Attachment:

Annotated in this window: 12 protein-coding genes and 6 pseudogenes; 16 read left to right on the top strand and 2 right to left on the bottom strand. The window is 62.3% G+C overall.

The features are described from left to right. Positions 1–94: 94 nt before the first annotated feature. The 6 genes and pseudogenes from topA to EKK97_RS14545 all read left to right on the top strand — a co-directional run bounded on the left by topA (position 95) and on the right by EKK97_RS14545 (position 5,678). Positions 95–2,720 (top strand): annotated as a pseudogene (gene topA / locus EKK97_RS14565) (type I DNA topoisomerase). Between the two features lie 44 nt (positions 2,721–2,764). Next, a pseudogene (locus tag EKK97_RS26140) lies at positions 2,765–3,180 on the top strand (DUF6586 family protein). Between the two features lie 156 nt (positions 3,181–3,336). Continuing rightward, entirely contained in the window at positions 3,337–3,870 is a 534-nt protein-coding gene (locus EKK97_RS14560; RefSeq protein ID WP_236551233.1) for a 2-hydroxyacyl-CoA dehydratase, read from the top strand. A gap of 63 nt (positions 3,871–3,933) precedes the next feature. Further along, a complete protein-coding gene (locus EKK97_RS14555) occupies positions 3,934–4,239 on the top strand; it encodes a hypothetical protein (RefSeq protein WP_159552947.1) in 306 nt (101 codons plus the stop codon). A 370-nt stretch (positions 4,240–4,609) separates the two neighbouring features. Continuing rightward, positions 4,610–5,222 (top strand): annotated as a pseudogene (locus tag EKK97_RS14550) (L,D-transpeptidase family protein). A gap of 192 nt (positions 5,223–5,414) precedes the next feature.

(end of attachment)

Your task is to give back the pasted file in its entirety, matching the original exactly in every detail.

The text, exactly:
Annotated in this window: 12 protein-coding genes and 6 pseudogenes; 16 read left to right on the top strand and 2 right to left on the bottom strand. The window is 62.3% G+C overall.

The features are described from left to right. Positions 1–94: 94 nt before the first annotated feature. The 6 genes and pseudogenes from topA to EKK97_RS14545 all read left to right on the top strand — a co-directional run bounded on the left by topA (position 95) and on the right by EKK97_RS14545 (position 5,678). Positions 95–2,720 (top strand): annotated as a pseudogene (gene topA / locus EKK97_RS14565) (type I DNA topoisomerase). Between the two features lie 44 nt (positions 2,721–2,764). Next, a pseudogene (locus tag EKK97_RS26140) lies at positions 2,765–3,180 on the top strand (DUF6586 family protein). Between the two features lie 156 nt (positions 3,181–3,336). Continuing rightward, entirely contained in the window at positions 3,337–3,870 is a 534-nt protein-coding gene (locus EKK97_RS14560; RefSeq protein ID WP_236551233.1) for a 2-hydroxyacyl-CoA dehydratase, read from the top strand. A gap of 63 nt (positions 3,871–3,933) precedes the next feature. Further along, a complete protein-coding gene (locus EKK97_RS14555) occupies positions 3,934–4,239 on the top strand; it encodes a hypothetical protein (RefSeq protein WP_159552947.1) in 306 nt (101 codons plus the stop codon). A 370-nt stretch (positions 4,240–4,609) separates the two neighbouring features. Continuing rightward, positions 4,610–5,222 (top strand): annotated as a pseudogene (locus tag EKK97_RS14550) (L,D-transpeptidase family protein). A gap of 192 nt (positions 5,223–5,414) precedes the next feature.